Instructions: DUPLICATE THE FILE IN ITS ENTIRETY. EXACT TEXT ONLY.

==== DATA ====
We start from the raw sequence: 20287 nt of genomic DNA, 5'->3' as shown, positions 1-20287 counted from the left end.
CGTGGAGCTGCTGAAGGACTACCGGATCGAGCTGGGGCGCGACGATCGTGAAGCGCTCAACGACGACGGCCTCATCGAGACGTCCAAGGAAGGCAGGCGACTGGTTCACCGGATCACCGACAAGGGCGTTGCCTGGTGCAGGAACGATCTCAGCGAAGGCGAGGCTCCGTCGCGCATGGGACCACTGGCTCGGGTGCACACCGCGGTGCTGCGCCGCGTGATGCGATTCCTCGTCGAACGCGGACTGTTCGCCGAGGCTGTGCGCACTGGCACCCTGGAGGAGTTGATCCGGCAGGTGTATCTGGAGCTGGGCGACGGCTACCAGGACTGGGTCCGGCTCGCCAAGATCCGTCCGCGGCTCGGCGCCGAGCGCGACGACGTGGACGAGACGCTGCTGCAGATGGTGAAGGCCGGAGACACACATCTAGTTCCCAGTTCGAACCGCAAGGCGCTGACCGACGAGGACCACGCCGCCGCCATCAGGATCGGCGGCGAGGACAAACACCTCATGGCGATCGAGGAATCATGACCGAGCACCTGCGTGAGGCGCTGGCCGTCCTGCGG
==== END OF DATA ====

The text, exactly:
We start from the raw sequence: 20287 nt of genomic DNA, 5'->3' as shown, positions 1-20287 counted from the left end.
CGTGGAGCTGCTGAAGGACTACCGGATCGAGCTGGGGCGCGACGATCGTGAAGCGCTCAACGACGACGGCCTCATCGAGACGTCCAAGGAAGGCAGGCGACTGGTTCACCGGATCACCGACAAGGGCGTTGCCTGGTGCAGGAACGATCTCAGCGAAGGCGAGGCTCCGTCGCGCATGGGACCACTGGCTCGGGTGCACACCGCGGTGCTGCGCCGCGTGATGCGATTCCTCGTCGAACGCGGACTGTTCGCCGAGGCTGTGCGCACTGGCACCCTGGAGGAGTTGATCCGGCAGGTGTATCTGGAGCTGGGCGACGGCTACCAGGACTGGGTCCGGCTCGCCAAGATCCGTCCGCGGCTCGGCGCCGAGCGCGACGACGTGGACGAGACGCTGCTGCAGATGGTGAAGGCCGGAGACACACATCTAGTTCCCAGTTCGAACCGCAAGGCGCTGACCGACGAGGACCACGCCGCCGCCATCAGGATCGGCGGCGAGGACAAACACCTCATGGCGATCGAGGAATCATGACCGAGCACCTGCGTGAGGCGCTGGCCGTCCTGCGG